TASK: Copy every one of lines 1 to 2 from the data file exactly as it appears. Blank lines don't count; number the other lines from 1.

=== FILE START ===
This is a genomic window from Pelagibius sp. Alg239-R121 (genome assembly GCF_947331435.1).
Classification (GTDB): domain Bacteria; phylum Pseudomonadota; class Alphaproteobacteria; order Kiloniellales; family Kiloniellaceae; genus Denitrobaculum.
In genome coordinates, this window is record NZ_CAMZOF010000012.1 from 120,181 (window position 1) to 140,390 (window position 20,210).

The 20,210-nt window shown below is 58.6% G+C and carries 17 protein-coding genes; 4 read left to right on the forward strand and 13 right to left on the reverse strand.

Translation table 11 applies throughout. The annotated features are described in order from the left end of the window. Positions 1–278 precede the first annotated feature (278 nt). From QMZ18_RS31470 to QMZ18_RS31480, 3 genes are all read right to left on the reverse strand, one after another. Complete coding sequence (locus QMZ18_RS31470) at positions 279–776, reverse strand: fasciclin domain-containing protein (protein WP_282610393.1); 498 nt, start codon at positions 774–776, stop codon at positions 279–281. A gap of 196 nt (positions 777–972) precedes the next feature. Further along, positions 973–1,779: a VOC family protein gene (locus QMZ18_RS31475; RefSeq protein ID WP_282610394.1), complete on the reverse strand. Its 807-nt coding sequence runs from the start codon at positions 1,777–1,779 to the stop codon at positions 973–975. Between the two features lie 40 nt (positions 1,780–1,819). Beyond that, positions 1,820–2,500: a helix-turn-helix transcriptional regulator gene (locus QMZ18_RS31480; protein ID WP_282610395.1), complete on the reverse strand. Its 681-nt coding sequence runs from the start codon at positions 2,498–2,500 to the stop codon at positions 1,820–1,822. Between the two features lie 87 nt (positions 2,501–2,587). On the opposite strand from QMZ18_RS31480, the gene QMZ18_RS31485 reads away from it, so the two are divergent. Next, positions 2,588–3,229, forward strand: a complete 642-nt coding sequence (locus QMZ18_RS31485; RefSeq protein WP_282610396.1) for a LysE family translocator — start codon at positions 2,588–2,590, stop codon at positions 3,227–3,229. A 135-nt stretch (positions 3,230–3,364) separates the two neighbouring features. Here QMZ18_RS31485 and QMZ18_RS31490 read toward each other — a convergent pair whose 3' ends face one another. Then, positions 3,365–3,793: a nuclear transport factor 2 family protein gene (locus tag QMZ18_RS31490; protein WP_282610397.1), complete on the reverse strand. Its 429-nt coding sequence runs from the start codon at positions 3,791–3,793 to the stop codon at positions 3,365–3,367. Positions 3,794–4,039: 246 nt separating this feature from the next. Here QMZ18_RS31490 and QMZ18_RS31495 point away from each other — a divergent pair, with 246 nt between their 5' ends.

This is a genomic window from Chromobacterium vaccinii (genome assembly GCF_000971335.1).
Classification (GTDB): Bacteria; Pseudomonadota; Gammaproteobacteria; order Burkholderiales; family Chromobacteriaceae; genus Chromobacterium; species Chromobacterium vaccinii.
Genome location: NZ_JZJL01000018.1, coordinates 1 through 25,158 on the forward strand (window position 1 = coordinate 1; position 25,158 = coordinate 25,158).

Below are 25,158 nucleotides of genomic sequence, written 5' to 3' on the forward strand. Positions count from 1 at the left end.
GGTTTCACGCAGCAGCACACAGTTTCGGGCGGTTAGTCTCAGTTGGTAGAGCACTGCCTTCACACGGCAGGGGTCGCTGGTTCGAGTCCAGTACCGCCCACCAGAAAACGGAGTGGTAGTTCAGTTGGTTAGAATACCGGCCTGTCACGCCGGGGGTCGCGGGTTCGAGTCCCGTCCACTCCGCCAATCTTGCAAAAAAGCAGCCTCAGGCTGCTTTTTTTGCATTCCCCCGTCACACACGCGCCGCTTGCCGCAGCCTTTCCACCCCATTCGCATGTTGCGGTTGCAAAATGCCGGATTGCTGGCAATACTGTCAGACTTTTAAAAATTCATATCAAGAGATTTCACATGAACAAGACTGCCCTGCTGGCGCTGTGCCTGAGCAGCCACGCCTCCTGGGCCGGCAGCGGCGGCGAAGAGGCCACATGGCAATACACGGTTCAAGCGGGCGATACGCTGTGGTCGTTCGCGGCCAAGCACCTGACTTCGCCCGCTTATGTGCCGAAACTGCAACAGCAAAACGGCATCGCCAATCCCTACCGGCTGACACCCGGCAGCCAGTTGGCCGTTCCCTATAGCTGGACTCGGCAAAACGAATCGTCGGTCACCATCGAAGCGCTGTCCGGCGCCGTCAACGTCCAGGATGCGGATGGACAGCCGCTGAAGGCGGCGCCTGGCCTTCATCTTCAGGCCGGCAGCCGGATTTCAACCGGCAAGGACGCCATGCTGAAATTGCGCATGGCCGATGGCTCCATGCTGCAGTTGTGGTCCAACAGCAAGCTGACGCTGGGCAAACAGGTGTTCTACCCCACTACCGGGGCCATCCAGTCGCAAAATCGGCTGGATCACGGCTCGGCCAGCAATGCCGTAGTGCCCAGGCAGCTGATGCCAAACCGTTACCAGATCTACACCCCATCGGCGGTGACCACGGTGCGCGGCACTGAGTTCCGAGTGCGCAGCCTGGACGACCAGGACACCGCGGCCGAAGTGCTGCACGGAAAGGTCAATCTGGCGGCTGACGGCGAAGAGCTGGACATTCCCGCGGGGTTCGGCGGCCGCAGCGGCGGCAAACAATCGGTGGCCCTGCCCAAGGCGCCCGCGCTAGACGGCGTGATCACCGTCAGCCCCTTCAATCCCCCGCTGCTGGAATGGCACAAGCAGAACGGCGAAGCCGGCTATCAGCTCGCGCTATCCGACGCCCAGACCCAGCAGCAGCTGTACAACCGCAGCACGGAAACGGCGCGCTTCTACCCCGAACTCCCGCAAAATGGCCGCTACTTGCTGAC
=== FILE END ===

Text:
This is a genomic window from Pelagibius sp. Alg239-R121 (genome assembly GCF_947331435.1).
Classification (GTDB): domain Bacteria; phylum Pseudomonadota; class Alphaproteobacteria; order Kiloniellales; family Kiloniellaceae; genus Denitrobaculum.